Additionally, the Freedom House 2022 Nations in Transit Report found that media independence is constantly threatened by political influence and a lack of resources, with many outlets dependent on non-commercial funding sources.
In the Reporters Without Borders' 2022 World Press Freedom Index, published on 3rd May 2022, Bosnia and Herzegovina’s ranking declined, ranking 67 out of 180 compared with 58 in 2021. The report notes that the media in BiH operates in a relatively favourable legal environment but in an extremely unfavourable political and economic situation, with large differences in media freedom and in the quality of journalism across the country.
According to the report “Social Media and the Information War in the Balkans”, published by the Balkan Free Media Initiative in March 2022, the social media landscape of the Republika Srpska entity of Bosnia and Herzegovina is being destabilised by Russia’s influence, with the weaponisation of social media carried forward by RS local elites, which are Putin’s allies, to advance their propaganda.
Attacks against journalists
In April 2022, Bosnia-Herzegovina’s national public broadcaster BHRT faced risk of closure, due to its enormous debt and reduced income. The financial situation of BHRT was worsened by the lack of legal compliance by Republika Srpska’s entity public broadcaster, RTRS, in paying BHRT a percentage of revenues (exceeding €32 million)from the licence fees collected throughout BiH.
“RSF calls on the Bosnian authorities to find a financial solution to save BHRT. Its closure would damage the media in Bosnia-Herzegovina and would deprive its citizens of a vital public source of information,” said Virginie Dangles, editor-in-chief of Reporters Without Borders.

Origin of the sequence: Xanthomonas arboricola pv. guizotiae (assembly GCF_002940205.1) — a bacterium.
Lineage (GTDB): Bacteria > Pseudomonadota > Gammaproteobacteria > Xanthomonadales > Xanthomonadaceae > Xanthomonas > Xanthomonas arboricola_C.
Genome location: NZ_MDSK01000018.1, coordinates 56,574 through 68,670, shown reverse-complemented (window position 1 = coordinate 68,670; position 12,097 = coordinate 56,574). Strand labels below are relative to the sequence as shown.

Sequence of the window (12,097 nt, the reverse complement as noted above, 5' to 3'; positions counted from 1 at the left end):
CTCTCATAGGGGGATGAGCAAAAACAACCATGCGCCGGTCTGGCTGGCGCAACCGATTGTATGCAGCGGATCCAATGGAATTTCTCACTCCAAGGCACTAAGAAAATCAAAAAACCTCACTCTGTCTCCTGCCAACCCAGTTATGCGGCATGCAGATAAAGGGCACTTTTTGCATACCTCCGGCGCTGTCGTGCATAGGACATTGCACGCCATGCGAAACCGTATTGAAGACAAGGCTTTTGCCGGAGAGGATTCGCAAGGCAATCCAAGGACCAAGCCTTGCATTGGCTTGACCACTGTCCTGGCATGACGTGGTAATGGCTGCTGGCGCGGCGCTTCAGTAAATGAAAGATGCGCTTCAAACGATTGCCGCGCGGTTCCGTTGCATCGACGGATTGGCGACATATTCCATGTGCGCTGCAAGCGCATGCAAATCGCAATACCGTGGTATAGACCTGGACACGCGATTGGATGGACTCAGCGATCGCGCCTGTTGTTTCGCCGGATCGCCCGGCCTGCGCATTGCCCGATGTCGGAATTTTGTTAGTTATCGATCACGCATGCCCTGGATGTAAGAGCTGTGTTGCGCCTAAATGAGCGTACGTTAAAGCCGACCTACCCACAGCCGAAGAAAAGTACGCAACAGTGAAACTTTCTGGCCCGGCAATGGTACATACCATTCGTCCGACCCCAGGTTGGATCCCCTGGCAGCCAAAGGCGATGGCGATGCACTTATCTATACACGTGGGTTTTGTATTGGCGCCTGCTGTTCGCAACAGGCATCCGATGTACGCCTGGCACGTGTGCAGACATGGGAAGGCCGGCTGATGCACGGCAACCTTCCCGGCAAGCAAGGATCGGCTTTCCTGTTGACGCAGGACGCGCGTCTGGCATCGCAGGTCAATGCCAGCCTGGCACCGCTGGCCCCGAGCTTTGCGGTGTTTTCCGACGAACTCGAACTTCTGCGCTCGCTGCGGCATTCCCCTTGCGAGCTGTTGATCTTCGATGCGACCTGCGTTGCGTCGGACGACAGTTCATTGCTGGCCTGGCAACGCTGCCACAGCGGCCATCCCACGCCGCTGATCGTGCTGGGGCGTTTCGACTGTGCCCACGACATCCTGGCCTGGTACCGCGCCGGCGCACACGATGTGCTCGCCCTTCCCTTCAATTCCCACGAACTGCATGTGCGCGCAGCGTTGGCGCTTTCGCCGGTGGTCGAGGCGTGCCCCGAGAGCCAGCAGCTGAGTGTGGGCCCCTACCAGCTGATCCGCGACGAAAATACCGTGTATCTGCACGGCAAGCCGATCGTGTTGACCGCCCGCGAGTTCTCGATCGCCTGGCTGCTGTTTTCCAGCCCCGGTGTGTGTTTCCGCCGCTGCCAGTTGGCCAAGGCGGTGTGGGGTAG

On 11th April 2022, the Cantonal Council of the Party for Bosnia and Herzegovina (Stranka za Bosnu I Hercegovinu) issued a statement, condemning the decision of the director of the broadcaster Television Sarajevo (TVSA), Duska Jurisic, to cancel the editorial office of documentary programmes, as it will allegedly “reduce production about past aggression” on BiH. The Steering Committee of the BH Journalists’ Association condemned what they consider open political pressure.
On 9th May 2022, a Balkan Insight analysis reported that Russia has been targeting Bosnia and Herzegovina with disinformation about the Russian war of aggression in Ukraine. For instance, on 20th April 2022, the Russian embassy in Sarajevo published a post on Telegram in which it called the crimes committed in Bucha “a well-planned provocation prepared with the help of American and European intelligence agencies”.
Many journalists and activists were verbally attacked during the reporting period. It is important to note two things: the first is that high-level politicians were often involved in these offences; the second is that female journalists were often targeted. However, hate speech is not only directed at female journalists. As reported on 6th May 2022 by Balkan Insight, Bosnian women politicians are often targeted too, with perpetrators facing little consequence due to a lack of legal regulation and the inefficiency of the Bosnian justice system.
- On 22nd March 2022, member of the Presidency of BiH, Milorad Dodik, pointed his middle finger through the window of the official car at the journalist crew who was present during his arrival in front of the building of the Prosecutor’s Office of BiH. During a press conference, Dodik claimed that his gesture was directed only at certain media outlets that he accuses of “continuously lying” when reporting on him.
- On 5th May 2022, N1 journalist Snežana Mitrović from Banja Luka was verbally attacked by Nenad Nešić, the president of the Democratic People’s Alliance (DNS). After being questioned about alleged properties owned in Belgrade, Nešić attacked the journalist by stating that her brother is a spokesman for a party whose members own real estate in Dubai. Nešić apologised after other journalists condemned his words, but he nevertheless continued to personally attack Mitrović.
- On 6th May 2022, Bosnian columnist and activist Srdjan Puhalo received intimidating messages, including death threats, after questioning the official number of children killed during the siege of Sarajevo between 1992-1996 on the online portal Analiziraj.ba and calling for its revision.
Civic Space Developments
CountryBosnia & Herzegovina